Israel was on high alert and froze an easing of security restrictions on Palestinians in the West Bank after the second deadly attack on civilians in two days. Five people, including the two bombers, were killed and more than 25 were injured in near-simultaneous explosions in Tel Aviv Wednesday night. Earlier, Israeli aircraft bombed a metal factory in the Gaza Strip, which the Israeli military claimed made weapons for Hamas. The surge in violence came as Palestinian Authority leader Yasser Arafat reportedly was considering naming a prime minister to take over day-to-day affairs. Israel and the US have been pressing Arafat to hand over power.
Greek police said they captured a main leader of the November 17 terrorist group and three other members of the elusive organization. The latter reportedly confessed to a series of killings and bombings. The break came June 29, when a bomb the group allegedly planned to set off in the tourist port of Piraeus went off prematurely. The extreme left-wing group has claimed responsibility for 23 killings, starting with the 1975 assassination of CIA station chief Richard Welch.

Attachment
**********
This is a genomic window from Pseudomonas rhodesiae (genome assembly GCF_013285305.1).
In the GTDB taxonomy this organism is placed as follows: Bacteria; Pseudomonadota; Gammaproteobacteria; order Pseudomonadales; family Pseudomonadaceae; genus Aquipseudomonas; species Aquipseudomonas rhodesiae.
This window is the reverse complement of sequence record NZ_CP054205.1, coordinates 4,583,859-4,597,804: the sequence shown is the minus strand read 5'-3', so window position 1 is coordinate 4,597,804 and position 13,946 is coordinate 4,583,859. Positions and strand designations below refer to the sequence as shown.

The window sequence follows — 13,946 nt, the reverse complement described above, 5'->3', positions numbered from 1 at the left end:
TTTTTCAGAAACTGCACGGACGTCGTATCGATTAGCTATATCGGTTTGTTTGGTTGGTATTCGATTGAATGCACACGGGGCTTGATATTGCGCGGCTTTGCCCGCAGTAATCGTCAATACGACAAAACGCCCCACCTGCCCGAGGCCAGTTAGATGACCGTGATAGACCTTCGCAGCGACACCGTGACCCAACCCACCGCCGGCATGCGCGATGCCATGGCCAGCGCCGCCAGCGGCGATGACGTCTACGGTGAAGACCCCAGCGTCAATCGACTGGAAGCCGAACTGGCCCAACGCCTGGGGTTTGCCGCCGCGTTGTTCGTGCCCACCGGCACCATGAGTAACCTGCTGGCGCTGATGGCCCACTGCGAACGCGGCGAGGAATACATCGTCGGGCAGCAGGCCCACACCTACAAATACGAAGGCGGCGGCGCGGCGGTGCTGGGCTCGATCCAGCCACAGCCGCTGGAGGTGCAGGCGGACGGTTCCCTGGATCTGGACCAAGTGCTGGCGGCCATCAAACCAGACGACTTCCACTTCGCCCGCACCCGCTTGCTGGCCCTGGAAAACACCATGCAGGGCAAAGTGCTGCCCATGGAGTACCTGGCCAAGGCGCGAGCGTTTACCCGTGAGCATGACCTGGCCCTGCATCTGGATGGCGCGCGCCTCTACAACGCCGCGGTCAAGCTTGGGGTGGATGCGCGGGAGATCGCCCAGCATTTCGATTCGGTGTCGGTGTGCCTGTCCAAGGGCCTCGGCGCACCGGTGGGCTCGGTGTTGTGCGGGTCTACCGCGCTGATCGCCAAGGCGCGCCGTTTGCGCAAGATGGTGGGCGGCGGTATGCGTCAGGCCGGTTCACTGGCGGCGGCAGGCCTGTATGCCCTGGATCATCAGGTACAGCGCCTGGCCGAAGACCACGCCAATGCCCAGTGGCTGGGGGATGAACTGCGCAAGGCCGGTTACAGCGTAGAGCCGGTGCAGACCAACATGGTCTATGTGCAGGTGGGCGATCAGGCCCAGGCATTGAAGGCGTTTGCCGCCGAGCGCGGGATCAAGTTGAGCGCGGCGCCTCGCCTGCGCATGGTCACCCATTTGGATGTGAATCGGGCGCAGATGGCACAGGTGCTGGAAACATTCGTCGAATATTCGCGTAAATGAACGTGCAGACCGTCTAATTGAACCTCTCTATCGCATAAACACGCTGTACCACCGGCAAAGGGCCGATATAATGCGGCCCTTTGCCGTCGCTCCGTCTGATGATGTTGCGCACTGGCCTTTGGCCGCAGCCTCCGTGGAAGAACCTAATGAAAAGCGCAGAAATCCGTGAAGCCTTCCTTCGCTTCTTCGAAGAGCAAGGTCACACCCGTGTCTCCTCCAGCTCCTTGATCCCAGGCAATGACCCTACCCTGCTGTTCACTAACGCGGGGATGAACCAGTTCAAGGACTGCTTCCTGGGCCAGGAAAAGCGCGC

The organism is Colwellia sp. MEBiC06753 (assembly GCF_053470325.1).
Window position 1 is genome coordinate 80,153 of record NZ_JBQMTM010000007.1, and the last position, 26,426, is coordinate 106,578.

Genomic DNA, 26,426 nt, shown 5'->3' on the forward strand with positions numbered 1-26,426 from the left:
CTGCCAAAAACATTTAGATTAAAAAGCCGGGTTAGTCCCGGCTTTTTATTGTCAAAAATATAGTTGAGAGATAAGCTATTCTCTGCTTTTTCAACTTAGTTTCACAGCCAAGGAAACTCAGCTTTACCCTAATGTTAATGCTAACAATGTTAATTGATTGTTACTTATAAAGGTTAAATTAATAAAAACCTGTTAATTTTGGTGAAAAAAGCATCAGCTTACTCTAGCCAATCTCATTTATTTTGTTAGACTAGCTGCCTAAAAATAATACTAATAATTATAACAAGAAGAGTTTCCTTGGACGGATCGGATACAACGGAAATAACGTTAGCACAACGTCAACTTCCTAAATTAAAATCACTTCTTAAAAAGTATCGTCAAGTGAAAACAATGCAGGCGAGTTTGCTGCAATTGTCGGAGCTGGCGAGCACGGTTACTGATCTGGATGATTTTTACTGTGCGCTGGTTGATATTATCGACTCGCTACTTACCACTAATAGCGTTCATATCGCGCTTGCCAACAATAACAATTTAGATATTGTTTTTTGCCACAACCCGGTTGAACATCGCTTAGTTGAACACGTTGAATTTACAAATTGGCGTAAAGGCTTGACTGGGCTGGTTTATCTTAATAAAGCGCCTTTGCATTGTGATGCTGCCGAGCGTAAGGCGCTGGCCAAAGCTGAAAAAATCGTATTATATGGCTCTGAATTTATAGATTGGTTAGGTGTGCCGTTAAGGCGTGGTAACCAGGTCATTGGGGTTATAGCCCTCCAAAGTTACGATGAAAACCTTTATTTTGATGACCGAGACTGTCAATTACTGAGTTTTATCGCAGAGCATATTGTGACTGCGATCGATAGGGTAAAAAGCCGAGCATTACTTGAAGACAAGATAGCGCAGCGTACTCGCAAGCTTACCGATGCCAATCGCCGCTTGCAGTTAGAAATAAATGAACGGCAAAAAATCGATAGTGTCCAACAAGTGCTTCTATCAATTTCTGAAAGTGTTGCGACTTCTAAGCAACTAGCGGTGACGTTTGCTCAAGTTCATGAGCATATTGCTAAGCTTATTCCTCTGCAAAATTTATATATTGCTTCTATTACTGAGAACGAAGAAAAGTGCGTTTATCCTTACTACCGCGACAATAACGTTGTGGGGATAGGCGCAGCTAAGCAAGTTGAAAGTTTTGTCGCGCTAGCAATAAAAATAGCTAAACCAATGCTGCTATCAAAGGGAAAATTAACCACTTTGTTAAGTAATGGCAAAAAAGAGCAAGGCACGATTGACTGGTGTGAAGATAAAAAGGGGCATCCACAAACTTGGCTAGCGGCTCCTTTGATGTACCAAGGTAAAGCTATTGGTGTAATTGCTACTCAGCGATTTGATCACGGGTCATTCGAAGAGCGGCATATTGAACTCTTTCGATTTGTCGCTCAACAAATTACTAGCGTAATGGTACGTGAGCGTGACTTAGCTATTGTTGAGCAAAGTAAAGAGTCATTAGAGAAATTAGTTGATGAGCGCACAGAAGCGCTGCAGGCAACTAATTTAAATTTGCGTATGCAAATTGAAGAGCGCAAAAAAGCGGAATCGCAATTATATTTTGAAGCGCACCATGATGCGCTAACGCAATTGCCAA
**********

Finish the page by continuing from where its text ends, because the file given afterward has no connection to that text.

German Chancellor Gerhard Schröder fired Defense Minister Rudolf Scharping, after reports that he accepted $72,000 in royalties from a public-relations adviser. The removal came 10 weeks ahead of national elections, in which Schröder is facing a serious challenge from Bavaria's conservative governor, Edmund Stoiber.
A scientist who helped develop nuclear missiles was chosen as India's next president, a largely ceremonial post. A.P.J. Abdul Kalam won more than 89 percent of a vote by Parliament and state legislatures. Kalam said rural development and alleviation of poverty are key priorities for the country.
A 24-hour strike brought most of the London Underground to a halt, forcing 3 million daily passengers to seek alternative transportation. The Rail, Maritime, and Transport Union is disputing government plans for a partial privatization of the subway system, known as the Tube.
The British Consulate in Melbourne, Australia, denied asylum to two boys who fled the remote Woomera immigrant detention facility, handing them over to Australian authorities. A lawyer for the boys called the decision "inhumane and barbaric." Australia's immigration minister said the family claimed to be Afghan refugees, but were actually from Pakistan.